Or as I like to call it, futbol vs. football.
The wonderful thing about football is how creative it is; and this is why it has never caught on in America. You see, in America the action is deliberately kept short so that the sponsors can get in as many commercials as possible, and also so that the players don’t have to think for too long. They get instructions from the quarterback who has in turn received them from the offensive coach. No one has to think for themselves–this is the Dick Cheney version of creativity, otherwise known as, “doing exactly what you’re told.”
So, you get four seconds of extremely violent action and then the only genuinely creative activity involved: a beer commercial. So, American football is played like a series of advertising jingles while soccer is played like jazz. And while we’re on the subject, why do the Americans insist on calling it “soccer”? Why do they have such a problem calling it “football?” It’s a game played with a ball that is struck with the foot, hence foot ball.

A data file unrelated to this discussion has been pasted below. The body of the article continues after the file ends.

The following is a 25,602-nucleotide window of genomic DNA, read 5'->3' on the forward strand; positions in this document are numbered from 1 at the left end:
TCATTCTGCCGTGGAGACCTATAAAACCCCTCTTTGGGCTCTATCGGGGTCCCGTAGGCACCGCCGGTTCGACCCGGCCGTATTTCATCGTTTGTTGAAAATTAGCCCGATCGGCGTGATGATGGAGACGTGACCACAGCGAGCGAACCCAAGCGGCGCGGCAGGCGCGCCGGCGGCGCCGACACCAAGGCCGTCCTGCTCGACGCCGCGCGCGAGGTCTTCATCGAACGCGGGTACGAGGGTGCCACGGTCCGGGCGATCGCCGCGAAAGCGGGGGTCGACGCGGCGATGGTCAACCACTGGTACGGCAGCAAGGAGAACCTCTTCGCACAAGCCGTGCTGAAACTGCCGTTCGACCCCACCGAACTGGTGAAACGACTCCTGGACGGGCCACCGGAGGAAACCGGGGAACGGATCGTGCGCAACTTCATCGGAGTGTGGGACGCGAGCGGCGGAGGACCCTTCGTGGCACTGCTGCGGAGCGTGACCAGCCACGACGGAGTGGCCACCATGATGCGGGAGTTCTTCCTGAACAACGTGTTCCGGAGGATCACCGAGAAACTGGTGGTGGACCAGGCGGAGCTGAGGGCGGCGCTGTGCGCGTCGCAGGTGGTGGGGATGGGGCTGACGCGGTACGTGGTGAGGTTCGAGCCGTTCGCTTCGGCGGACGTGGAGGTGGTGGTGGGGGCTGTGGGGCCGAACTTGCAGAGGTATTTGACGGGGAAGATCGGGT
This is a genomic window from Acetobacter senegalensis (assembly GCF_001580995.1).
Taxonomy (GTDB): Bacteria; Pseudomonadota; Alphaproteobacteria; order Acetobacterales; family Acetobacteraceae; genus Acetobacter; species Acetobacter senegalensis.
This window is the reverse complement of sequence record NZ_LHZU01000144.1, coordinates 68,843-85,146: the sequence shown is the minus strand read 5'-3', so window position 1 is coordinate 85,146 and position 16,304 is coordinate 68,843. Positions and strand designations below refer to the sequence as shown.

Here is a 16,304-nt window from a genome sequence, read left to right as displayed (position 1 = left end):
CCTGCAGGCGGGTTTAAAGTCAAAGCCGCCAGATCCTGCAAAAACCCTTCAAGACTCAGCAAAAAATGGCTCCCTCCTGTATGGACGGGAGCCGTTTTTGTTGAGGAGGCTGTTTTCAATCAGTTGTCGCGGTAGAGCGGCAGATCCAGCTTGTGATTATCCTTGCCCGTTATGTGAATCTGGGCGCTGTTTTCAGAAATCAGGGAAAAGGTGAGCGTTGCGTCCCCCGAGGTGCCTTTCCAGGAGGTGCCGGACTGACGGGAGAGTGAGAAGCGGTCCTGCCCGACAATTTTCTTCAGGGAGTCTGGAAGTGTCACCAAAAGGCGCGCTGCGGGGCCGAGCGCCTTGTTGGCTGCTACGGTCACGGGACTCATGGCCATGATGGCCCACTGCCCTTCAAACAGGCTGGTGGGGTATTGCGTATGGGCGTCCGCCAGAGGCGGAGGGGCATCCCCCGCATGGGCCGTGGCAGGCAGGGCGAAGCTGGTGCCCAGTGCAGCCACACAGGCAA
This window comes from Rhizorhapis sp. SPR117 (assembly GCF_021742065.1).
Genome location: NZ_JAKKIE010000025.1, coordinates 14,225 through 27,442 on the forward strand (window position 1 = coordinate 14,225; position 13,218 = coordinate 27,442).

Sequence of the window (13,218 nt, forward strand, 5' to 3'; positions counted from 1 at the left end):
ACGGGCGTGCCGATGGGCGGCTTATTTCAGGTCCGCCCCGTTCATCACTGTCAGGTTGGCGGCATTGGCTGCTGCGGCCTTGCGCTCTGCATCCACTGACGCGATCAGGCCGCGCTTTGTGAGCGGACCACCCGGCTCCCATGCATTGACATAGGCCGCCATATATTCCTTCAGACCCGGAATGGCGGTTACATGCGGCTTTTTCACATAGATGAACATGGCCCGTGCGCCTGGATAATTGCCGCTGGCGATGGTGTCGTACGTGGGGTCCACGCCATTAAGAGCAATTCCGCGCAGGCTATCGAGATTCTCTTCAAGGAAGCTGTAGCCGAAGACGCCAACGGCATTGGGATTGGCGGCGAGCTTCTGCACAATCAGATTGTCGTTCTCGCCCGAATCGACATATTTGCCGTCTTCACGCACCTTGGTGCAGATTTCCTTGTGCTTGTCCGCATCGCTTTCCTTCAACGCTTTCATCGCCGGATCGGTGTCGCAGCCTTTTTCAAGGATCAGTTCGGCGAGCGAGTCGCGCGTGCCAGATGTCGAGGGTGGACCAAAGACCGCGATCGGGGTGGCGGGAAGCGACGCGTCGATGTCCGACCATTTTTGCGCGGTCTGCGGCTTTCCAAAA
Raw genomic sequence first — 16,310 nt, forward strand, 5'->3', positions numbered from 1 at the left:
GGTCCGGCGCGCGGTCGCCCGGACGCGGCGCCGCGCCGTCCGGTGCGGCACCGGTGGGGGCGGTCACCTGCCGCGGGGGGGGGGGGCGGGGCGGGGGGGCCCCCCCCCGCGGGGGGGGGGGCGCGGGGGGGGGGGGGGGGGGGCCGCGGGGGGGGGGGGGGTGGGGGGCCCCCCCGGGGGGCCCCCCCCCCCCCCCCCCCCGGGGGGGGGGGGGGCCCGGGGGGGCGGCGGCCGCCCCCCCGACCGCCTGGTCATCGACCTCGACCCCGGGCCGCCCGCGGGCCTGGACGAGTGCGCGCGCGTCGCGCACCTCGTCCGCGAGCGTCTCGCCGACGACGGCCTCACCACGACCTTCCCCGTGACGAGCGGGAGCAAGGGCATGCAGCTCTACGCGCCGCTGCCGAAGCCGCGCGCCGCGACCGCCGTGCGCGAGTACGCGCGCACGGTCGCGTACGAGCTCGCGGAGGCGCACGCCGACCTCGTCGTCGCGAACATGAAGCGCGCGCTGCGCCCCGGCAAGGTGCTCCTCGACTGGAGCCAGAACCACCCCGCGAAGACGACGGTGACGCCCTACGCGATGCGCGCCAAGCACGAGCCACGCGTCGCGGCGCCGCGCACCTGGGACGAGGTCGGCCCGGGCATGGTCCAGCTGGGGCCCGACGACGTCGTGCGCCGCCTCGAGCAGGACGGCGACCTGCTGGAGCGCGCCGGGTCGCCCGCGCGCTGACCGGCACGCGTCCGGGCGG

Are you following this, America? The clue is in the title; it’s not that difficult. Whereas “American football,” as they call it, is a game where an object that’s not really a ball at all, it’s the wrong shape for a ball*, is carried around by hand and occasionally thrown for other people to catch in their hands, you see. Only one person in each team is actually allowed to kick the ball and they have to be specially brought onto the field to do it. I suppose in its own way that is a form of creativity; it’s quite a creative use of language, you know saying one thing and meaning something completely different.
From The Art of Football.
* John Cleese is right. It’s not a ball, it’s a prolate spheroid.